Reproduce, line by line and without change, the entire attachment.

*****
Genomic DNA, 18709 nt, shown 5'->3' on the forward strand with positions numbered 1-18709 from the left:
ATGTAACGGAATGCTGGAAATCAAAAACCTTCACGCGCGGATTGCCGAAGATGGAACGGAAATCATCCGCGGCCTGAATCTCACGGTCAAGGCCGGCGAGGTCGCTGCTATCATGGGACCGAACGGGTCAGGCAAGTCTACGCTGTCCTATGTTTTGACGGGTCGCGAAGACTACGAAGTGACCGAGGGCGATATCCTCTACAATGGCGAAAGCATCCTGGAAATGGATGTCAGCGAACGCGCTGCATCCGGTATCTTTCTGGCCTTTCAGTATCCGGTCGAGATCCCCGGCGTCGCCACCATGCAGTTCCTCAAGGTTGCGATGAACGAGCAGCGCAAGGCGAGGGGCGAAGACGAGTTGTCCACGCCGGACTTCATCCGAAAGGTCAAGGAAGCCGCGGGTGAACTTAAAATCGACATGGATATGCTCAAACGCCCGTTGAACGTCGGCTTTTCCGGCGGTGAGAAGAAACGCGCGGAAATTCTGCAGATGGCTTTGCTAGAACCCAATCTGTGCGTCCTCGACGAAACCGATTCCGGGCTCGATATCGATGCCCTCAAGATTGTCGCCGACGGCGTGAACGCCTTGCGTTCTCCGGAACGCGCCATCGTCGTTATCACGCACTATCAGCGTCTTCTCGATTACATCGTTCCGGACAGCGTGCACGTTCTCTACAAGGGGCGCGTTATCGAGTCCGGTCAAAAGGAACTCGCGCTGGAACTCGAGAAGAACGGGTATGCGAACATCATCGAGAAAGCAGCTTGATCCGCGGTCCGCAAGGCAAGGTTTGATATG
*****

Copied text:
Genomic DNA, 18709 nt, shown 5'->3' on the forward strand with positions numbered 1-18709 from the left:
ATGTAACGGAATGCTGGAAATCAAAAACCTTCACGCGCGGATTGCCGAAGATGGAACGGAAATCATCCGCGGCCTGAATCTCACGGTCAAGGCCGGCGAGGTCGCTGCTATCATGGGACCGAACGGGTCAGGCAAGTCTACGCTGTCCTATGTTTTGACGGGTCGCGAAGACTACGAAGTGACCGAGGGCGATATCCTCTACAATGGCGAAAGCATCCTGGAAATGGATGTCAGCGAACGCGCTGCATCCGGTATCTTTCTGGCCTTTCAGTATCCGGTCGAGATCCCCGGCGTCGCCACCATGCAGTTCCTCAAGGTTGCGATGAACGAGCAGCGCAAGGCGAGGGGCGAAGACGAGTTGTCCACGCCGGACTTCATCCGAAAGGTCAAGGAAGCCGCGGGTGAACTTAAAATCGACATGGATATGCTCAAACGCCCGTTGAACGTCGGCTTTTCCGGCGGTGAGAAGAAACGCGCGGAAATTCTGCAGATGGCTTTGCTAGAACCCAATCTGTGCGTCCTCGACGAAACCGATTCCGGGCTCGATATCGATGCCCTCAAGATTGTCGCCGACGGCGTGAACGCCTTGCGTTCTCCGGAACGCGCCATCGTCGTTATCACGCACTATCAGCGTCTTCTCGATTACATCGTTCCGGACAGCGTGCACGTTCTCTACAAGGGGCGCGTTATCGAGTCCGGTCAAAAGGAACTCGCGCTGGAACTCGAGAAGAACGGGTATGCGAACATCATCGAGAAAGCAGCTTGATCCGCGGTCCGCAAGGCAAGGTTTGATATG